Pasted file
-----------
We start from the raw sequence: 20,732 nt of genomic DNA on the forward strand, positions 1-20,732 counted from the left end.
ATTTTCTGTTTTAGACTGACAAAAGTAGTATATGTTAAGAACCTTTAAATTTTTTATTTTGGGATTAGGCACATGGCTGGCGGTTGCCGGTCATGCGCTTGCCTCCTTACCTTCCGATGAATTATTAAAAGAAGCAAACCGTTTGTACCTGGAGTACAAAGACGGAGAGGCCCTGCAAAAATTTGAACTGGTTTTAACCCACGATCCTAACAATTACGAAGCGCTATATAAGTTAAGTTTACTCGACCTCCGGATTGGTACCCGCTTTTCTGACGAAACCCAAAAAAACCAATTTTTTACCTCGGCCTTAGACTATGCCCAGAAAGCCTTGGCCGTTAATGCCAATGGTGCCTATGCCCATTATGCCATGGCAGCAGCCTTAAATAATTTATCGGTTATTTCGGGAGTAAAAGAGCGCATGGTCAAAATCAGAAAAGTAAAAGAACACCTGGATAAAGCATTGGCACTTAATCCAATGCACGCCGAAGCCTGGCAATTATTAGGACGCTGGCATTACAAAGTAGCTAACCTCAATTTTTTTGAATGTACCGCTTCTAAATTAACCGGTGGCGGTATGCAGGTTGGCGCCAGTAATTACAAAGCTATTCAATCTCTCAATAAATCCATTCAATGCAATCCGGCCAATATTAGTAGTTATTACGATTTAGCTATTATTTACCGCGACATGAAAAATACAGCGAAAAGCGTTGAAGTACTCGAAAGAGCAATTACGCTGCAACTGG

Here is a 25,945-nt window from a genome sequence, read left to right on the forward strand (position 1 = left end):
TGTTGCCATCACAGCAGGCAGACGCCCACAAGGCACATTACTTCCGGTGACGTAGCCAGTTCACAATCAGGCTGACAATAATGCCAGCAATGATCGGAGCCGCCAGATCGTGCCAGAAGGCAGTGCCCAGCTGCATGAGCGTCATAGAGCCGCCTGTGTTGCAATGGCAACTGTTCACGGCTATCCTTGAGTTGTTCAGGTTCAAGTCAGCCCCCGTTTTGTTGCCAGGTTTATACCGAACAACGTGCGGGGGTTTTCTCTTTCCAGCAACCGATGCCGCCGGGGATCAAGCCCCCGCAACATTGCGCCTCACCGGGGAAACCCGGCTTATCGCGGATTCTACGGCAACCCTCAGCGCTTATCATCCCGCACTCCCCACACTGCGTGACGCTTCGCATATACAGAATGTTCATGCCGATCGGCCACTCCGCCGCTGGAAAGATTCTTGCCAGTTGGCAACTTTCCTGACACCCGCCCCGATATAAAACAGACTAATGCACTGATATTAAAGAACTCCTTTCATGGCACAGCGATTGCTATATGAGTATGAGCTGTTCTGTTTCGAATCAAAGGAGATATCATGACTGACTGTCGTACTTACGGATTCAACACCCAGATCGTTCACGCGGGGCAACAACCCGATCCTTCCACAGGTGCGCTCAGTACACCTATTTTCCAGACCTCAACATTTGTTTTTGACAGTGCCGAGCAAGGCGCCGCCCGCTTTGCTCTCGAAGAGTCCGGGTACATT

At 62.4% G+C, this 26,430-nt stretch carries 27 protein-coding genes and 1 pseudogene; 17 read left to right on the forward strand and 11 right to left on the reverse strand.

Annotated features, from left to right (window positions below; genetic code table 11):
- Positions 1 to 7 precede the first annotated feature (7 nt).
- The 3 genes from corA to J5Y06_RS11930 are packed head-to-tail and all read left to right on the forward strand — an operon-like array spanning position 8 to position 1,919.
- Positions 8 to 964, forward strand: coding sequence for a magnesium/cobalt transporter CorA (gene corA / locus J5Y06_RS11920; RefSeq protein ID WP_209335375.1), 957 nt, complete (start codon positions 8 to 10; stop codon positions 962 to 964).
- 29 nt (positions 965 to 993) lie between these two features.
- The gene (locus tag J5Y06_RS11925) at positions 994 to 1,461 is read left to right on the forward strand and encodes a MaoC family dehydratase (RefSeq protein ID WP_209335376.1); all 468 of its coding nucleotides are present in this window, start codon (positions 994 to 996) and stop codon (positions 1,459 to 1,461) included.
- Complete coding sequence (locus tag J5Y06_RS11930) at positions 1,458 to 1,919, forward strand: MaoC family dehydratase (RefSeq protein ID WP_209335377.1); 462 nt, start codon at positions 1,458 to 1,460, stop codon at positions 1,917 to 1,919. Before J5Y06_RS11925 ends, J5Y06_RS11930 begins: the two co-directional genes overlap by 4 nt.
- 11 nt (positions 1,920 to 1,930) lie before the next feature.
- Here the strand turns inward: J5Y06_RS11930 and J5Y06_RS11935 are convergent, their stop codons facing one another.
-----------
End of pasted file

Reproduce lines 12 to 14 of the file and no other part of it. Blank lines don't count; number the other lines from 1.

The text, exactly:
- Complete coding sequence (locus tag J5Y06_RS11930) at positions 1,458 to 1,919, forward strand: MaoC family dehydratase (RefSeq protein ID WP_209335377.1); 462 nt, start codon at positions 1,458 to 1,460, stop codon at positions 1,917 to 1,919. Before J5Y06_RS11925 ends, J5Y06_RS11930 begins: the two co-directional genes overlap by 4 nt.
- 11 nt (positions 1,920 to 1,930) lie before the next feature.
- Here the strand turns inward: J5Y06_RS11930 and J5Y06_RS11935 are convergent, their stop codons facing one another.